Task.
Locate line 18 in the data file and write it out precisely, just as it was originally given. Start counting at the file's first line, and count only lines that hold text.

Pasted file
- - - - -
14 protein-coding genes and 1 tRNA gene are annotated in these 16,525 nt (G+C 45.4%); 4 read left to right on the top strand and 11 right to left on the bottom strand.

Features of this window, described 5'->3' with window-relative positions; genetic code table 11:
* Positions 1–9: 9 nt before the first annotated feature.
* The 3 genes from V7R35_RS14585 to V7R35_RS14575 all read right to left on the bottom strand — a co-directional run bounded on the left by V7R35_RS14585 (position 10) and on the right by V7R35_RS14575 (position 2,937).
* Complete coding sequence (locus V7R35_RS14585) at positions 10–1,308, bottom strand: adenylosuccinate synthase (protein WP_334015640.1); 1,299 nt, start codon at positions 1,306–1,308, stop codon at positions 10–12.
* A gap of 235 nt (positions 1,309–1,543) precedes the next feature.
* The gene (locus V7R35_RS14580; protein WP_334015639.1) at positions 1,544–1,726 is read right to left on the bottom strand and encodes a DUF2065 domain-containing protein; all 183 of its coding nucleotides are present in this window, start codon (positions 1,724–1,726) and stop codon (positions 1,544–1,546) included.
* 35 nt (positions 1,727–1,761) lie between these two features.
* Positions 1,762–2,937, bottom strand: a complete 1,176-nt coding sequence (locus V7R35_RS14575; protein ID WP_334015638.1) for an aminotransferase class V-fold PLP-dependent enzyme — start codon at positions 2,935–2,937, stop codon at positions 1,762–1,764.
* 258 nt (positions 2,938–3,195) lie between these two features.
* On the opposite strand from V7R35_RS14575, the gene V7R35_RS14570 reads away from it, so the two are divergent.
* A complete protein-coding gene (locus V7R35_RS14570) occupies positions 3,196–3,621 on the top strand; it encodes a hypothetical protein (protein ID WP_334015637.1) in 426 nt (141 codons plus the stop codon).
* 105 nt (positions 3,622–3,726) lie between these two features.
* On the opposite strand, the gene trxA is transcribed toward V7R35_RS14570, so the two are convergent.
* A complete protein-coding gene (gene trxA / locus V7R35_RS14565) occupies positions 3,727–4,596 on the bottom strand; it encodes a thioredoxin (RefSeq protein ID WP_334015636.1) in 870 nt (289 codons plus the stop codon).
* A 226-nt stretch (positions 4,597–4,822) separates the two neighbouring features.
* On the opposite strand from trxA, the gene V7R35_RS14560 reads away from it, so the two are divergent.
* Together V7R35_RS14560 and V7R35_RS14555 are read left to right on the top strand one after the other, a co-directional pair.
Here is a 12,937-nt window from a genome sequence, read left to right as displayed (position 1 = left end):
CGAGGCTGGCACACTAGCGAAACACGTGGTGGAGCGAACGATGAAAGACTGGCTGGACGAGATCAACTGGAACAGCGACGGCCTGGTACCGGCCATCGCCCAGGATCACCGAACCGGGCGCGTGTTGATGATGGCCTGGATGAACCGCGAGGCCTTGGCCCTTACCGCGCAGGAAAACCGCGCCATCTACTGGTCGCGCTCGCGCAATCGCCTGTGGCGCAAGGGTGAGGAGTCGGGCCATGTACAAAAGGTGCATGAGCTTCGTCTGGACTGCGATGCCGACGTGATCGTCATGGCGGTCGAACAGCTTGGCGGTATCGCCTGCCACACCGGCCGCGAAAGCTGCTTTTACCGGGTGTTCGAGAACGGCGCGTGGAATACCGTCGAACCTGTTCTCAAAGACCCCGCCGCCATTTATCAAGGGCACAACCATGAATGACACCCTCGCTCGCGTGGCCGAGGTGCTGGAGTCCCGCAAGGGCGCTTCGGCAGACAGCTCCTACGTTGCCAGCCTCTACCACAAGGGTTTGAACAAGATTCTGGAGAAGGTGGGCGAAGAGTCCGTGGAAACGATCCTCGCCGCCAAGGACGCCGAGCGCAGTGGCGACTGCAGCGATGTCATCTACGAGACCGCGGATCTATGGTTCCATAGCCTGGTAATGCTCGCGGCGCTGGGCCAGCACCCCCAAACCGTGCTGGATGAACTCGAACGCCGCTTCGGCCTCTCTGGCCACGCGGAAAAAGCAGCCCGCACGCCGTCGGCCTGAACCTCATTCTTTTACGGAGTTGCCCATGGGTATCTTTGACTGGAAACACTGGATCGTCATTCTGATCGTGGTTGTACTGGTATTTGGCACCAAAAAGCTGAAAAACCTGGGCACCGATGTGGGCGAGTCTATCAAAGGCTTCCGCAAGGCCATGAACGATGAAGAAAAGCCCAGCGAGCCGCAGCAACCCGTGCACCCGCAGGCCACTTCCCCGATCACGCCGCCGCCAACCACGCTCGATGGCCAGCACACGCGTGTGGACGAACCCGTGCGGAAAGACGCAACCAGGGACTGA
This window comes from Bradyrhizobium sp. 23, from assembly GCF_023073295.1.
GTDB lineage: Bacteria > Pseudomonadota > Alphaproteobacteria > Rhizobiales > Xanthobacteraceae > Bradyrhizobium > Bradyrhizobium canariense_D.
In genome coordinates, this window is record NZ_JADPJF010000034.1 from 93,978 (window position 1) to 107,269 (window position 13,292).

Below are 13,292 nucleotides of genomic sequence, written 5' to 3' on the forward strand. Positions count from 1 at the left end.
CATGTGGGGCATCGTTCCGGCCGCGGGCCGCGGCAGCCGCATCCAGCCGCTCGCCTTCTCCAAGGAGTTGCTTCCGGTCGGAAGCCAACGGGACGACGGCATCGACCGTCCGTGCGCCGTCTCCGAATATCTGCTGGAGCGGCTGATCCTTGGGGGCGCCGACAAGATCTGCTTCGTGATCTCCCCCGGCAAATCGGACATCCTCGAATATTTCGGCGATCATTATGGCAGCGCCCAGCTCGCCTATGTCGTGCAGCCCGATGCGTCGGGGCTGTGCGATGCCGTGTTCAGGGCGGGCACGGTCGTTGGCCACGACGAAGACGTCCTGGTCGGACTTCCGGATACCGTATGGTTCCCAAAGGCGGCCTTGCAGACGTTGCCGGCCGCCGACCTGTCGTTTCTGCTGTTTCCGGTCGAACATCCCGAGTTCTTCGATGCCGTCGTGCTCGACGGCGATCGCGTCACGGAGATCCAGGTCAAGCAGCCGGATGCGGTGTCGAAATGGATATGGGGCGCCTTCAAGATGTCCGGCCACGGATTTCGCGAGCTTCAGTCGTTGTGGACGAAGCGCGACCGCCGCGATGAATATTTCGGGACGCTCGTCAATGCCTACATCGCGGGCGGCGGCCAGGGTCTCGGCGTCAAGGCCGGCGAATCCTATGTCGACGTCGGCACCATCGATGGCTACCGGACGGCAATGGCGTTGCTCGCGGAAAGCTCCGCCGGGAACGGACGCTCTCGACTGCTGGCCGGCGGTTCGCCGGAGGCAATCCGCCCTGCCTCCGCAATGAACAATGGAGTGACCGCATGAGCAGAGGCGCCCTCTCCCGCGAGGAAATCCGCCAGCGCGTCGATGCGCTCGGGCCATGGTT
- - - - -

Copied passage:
* Together V7R35_RS14560 and V7R35_RS14555 are read left to right on the top strand one after the other, a co-directional pair.